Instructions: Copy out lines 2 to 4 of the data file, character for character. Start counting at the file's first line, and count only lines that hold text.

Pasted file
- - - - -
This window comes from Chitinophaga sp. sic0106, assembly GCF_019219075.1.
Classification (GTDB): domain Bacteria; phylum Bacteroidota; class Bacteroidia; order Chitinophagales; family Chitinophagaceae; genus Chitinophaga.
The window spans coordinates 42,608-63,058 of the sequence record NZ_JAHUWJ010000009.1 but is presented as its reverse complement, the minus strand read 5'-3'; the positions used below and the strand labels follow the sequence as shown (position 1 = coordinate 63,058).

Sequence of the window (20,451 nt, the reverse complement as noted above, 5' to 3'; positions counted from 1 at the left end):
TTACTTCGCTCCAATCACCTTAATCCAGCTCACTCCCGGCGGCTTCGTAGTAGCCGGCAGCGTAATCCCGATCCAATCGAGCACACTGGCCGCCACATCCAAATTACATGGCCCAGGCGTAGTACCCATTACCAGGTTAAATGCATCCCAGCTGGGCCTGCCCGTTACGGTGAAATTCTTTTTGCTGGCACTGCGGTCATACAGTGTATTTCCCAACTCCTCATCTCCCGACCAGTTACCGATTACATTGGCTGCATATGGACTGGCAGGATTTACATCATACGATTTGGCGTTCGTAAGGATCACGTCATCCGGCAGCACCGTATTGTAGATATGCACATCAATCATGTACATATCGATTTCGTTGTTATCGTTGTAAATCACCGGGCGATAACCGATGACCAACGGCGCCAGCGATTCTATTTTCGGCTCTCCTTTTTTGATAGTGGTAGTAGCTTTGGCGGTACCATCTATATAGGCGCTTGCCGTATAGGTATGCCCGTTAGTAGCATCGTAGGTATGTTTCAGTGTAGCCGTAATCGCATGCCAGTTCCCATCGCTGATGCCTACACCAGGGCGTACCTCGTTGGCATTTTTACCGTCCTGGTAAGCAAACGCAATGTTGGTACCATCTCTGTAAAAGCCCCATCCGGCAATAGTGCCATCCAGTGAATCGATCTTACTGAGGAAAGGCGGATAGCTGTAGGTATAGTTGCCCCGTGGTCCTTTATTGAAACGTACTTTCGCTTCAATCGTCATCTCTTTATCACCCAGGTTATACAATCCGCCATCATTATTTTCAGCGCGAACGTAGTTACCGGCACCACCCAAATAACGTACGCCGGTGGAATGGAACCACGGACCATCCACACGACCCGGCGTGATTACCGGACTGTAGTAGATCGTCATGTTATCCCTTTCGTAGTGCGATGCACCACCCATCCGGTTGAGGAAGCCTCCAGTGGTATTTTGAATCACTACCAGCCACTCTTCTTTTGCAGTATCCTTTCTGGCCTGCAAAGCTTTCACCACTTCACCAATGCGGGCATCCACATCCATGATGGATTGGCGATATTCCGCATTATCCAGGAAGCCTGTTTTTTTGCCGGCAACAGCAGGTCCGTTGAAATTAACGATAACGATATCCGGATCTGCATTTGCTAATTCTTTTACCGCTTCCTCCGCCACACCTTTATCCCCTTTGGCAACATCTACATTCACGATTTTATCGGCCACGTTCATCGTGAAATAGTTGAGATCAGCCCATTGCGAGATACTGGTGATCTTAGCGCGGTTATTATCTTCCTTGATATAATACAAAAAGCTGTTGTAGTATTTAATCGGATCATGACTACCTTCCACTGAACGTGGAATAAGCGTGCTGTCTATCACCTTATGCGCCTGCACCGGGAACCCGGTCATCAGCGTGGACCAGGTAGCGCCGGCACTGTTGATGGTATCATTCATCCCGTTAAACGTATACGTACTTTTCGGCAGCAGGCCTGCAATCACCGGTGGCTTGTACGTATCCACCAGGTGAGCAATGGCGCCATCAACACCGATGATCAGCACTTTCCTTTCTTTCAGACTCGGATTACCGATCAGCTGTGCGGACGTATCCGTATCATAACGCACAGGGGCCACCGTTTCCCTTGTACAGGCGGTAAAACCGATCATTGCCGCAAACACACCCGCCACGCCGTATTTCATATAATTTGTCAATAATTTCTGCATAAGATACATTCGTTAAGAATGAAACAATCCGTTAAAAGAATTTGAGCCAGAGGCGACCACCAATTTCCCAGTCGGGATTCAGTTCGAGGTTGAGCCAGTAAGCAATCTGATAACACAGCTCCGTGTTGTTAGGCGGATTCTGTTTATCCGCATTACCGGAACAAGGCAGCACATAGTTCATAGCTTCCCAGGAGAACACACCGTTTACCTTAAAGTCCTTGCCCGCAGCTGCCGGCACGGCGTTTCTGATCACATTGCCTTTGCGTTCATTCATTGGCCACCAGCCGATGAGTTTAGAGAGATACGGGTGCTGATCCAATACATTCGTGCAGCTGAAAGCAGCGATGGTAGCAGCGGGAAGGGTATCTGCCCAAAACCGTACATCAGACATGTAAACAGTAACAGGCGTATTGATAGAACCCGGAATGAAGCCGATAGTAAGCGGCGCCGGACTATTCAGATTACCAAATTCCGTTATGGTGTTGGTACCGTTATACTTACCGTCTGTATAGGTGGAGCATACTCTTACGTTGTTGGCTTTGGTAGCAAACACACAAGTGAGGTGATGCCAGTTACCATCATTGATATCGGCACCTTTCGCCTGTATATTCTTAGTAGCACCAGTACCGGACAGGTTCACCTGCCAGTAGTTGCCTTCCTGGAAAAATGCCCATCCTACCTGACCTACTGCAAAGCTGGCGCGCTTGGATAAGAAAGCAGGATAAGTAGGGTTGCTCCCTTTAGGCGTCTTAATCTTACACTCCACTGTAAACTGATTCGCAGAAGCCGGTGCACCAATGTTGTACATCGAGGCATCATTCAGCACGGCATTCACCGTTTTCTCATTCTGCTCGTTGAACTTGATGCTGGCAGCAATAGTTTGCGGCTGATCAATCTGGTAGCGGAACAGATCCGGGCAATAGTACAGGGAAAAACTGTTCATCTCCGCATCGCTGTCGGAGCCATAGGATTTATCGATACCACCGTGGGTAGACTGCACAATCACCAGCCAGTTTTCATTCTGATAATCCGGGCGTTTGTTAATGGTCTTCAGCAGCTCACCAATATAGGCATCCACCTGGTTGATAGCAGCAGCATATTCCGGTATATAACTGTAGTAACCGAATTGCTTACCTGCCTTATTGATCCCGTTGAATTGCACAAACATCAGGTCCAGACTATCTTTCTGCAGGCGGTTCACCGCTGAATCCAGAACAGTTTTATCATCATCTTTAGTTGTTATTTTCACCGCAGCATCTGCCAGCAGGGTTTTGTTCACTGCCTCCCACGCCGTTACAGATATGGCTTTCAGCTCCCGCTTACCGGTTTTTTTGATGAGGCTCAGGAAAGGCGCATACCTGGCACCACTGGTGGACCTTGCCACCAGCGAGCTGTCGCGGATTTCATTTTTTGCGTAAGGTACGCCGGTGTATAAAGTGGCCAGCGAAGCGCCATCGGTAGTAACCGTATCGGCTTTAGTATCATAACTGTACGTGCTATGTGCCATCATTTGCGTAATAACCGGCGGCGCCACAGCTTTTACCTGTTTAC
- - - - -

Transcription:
Classification (GTDB): domain Bacteria; phylum Bacteroidota; class Bacteroidia; order Chitinophagales; family Chitinophagaceae; genus Chitinophaga.
The window spans coordinates 42,608-63,058 of the sequence record NZ_JAHUWJ010000009.1 but is presented as its reverse complement, the minus strand read 5'-3'; the positions used below and the strand labels follow the sequence as shown (position 1 = coordinate 63,058).

Sequence of the window (20,451 nt, the reverse complement as noted above, 5' to 3'; positions counted from 1 at the left end):